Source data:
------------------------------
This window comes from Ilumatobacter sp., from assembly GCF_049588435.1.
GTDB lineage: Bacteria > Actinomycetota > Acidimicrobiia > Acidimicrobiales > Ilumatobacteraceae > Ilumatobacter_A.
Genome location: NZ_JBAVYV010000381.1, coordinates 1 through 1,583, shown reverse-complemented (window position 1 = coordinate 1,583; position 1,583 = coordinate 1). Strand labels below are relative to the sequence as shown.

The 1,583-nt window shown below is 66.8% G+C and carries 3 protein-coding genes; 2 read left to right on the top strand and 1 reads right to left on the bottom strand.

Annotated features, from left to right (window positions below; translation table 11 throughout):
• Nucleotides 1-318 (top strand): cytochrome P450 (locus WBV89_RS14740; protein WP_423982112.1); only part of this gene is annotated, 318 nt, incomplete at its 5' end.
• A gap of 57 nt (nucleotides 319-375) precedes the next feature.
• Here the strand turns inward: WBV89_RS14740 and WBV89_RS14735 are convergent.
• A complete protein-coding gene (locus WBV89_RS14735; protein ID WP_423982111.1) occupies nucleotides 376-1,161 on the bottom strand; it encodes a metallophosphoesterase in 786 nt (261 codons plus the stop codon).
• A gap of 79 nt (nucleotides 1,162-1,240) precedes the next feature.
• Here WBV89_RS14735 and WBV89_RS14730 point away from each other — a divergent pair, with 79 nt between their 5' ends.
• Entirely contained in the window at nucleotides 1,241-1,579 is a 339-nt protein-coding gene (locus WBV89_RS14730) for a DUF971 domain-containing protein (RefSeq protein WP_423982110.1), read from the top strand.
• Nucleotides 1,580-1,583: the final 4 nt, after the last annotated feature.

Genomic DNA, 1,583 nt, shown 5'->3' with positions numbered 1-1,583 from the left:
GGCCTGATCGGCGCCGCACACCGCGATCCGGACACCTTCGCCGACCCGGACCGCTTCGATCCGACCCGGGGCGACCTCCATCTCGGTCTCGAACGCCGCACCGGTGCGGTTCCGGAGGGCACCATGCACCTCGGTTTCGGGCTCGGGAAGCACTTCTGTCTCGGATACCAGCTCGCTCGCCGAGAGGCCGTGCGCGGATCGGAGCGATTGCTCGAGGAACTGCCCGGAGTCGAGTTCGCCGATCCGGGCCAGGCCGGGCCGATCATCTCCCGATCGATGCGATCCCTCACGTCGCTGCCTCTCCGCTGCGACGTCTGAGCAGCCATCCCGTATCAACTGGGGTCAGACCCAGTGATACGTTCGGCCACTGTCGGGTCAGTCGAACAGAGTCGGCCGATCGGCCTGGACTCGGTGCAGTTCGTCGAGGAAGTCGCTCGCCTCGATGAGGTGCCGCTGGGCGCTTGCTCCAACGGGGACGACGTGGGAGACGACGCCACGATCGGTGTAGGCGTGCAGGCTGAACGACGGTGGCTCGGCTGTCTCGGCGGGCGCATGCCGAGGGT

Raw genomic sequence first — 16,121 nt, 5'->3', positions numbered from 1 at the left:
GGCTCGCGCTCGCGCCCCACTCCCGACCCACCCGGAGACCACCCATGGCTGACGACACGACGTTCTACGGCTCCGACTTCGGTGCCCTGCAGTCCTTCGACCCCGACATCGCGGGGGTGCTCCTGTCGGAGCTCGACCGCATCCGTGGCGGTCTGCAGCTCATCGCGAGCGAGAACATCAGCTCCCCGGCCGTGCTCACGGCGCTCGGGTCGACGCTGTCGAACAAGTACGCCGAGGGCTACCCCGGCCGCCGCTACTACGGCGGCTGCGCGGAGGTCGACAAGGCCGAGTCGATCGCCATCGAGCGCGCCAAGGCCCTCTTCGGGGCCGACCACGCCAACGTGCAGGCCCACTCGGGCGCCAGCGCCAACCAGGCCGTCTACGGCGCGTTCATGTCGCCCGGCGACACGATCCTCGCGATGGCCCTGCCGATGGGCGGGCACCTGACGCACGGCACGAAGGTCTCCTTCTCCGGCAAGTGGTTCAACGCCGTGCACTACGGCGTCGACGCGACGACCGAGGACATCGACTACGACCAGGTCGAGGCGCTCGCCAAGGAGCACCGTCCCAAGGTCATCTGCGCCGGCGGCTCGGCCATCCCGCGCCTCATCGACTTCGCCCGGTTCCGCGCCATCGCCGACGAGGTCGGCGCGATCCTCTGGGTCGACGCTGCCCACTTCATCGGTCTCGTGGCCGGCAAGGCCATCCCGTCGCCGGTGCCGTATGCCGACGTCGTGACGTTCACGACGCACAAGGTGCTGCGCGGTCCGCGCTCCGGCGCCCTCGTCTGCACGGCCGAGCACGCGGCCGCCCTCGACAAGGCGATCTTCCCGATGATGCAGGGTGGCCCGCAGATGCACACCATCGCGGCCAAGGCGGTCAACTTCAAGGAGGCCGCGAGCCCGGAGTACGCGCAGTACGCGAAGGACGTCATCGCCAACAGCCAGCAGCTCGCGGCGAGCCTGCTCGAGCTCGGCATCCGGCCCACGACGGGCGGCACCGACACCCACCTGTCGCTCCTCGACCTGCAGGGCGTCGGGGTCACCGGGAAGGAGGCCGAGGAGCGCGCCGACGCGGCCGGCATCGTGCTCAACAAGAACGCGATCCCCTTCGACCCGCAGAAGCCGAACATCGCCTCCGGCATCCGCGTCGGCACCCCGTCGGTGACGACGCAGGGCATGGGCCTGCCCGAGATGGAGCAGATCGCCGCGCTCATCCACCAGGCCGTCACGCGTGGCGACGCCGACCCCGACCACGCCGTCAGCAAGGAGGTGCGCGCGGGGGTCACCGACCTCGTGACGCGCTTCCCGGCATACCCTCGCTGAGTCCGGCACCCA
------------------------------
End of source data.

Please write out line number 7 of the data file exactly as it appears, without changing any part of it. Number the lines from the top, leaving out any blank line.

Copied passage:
• A gap of 57 nt (nucleotides 319-375) precedes the next feature.